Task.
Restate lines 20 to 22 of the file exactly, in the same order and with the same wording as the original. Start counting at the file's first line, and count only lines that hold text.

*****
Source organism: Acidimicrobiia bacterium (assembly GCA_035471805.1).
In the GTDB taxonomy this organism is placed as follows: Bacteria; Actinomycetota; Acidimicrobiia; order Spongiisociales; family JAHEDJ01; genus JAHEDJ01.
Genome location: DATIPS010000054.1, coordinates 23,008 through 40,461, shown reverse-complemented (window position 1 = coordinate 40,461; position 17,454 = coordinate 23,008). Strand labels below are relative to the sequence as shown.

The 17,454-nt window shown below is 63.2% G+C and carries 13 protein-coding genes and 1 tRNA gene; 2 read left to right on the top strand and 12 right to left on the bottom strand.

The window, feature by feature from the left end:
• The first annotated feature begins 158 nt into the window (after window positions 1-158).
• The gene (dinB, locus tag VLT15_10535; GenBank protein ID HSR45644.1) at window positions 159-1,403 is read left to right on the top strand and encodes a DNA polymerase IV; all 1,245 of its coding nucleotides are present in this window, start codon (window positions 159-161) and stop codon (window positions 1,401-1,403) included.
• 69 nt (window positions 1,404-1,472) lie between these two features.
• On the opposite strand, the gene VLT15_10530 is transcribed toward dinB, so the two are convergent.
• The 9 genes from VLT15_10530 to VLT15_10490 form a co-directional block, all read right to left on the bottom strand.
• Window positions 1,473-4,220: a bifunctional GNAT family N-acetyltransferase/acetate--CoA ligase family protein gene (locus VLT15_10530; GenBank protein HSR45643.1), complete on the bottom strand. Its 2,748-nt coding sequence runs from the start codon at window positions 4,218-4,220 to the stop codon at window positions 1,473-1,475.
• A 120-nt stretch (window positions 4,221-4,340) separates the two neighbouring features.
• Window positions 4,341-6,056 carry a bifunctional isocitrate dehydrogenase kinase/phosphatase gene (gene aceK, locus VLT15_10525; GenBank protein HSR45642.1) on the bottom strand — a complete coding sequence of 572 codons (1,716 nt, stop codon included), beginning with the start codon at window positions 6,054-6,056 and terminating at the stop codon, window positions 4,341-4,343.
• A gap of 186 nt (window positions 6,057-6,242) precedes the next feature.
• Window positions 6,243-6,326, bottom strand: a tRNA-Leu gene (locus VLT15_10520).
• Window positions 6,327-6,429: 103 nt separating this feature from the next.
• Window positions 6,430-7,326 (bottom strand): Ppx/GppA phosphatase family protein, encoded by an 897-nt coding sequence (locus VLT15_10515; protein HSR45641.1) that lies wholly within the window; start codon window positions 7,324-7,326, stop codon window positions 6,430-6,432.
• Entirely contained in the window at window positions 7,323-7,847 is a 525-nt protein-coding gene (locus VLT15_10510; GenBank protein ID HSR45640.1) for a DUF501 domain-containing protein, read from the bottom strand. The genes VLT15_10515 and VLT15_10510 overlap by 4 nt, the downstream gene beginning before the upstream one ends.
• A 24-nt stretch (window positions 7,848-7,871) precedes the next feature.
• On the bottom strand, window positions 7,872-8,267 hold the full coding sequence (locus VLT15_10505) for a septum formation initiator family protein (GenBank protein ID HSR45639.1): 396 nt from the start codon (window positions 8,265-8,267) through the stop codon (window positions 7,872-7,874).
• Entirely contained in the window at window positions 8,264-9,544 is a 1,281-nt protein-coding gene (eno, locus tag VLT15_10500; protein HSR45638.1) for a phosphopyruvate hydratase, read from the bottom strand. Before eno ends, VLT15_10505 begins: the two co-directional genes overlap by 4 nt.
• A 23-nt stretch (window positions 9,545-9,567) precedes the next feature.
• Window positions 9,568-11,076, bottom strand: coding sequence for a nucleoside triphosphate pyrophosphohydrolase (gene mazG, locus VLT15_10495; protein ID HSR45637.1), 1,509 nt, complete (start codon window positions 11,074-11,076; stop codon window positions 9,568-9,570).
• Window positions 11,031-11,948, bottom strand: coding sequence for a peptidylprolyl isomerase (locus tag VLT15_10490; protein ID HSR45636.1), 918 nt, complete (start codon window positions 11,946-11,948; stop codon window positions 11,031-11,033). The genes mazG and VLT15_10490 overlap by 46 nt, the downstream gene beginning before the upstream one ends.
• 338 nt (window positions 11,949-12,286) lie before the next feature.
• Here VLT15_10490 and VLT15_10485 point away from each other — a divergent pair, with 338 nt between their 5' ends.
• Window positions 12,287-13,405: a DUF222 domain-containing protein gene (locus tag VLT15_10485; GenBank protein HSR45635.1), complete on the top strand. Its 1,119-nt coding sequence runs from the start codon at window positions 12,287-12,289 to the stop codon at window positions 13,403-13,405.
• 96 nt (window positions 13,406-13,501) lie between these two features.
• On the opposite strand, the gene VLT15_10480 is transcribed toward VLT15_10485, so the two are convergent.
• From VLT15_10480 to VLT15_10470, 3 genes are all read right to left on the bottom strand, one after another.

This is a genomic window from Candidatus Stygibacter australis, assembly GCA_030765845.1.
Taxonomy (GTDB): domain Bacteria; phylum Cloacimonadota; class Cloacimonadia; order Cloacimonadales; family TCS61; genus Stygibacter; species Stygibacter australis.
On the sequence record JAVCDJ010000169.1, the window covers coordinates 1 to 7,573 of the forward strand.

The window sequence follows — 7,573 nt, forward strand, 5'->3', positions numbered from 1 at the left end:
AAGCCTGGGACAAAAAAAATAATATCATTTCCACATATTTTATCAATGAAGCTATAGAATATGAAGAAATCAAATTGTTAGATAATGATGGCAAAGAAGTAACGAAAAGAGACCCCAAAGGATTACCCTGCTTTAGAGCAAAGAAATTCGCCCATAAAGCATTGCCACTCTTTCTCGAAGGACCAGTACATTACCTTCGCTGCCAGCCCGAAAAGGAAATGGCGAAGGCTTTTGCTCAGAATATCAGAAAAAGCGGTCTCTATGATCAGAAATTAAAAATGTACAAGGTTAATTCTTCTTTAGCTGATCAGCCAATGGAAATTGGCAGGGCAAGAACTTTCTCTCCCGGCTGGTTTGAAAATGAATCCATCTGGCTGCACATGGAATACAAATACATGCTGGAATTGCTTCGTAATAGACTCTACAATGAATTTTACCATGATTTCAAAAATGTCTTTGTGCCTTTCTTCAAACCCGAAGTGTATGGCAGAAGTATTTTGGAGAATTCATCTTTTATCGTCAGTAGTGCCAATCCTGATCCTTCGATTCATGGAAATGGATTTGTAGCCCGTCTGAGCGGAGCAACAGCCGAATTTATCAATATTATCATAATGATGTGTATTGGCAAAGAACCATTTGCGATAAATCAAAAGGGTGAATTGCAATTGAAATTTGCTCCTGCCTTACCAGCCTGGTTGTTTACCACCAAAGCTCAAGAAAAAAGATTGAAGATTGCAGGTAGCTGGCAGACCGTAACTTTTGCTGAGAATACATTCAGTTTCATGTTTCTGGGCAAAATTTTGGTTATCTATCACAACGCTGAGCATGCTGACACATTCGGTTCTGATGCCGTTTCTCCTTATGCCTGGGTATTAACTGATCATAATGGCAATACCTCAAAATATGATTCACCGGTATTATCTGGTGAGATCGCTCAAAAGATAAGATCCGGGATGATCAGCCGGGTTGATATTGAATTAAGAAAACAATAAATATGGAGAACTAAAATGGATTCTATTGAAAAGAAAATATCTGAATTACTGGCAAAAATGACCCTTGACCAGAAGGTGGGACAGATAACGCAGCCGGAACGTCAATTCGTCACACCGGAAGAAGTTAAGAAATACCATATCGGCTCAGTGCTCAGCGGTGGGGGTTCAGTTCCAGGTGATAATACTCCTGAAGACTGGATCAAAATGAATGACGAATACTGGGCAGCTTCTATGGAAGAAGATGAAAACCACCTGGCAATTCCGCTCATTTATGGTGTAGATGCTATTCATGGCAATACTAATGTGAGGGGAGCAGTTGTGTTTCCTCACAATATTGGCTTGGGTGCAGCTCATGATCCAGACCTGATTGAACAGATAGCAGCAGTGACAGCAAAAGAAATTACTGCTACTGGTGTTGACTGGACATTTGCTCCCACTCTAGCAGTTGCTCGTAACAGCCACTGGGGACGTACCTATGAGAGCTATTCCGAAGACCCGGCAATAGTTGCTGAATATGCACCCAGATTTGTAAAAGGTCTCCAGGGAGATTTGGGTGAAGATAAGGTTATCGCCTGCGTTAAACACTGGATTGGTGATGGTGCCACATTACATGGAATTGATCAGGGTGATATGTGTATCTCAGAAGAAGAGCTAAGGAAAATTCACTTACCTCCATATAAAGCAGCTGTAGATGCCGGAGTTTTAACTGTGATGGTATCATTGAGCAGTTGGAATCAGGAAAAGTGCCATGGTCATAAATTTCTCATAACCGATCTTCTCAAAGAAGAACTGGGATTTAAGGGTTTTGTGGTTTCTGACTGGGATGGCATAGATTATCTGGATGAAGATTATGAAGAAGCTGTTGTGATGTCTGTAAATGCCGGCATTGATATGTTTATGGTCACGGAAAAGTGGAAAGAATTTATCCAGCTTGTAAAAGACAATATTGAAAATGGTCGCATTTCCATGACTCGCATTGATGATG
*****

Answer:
• On the bottom strand, window positions 7,872-8,267 hold the full coding sequence (locus VLT15_10505) for a septum formation initiator family protein (GenBank protein ID HSR45639.1): 396 nt from the start codon (window positions 8,265-8,267) through the stop codon (window positions 7,872-7,874).
• Entirely contained in the window at window positions 8,264-9,544 is a 1,281-nt protein-coding gene (eno, locus tag VLT15_10500; protein HSR45638.1) for a phosphopyruvate hydratase, read from the bottom strand. Before eno ends, VLT15_10505 begins: the two co-directional genes overlap by 4 nt.
• A 23-nt stretch (window positions 9,545-9,567) precedes the next feature.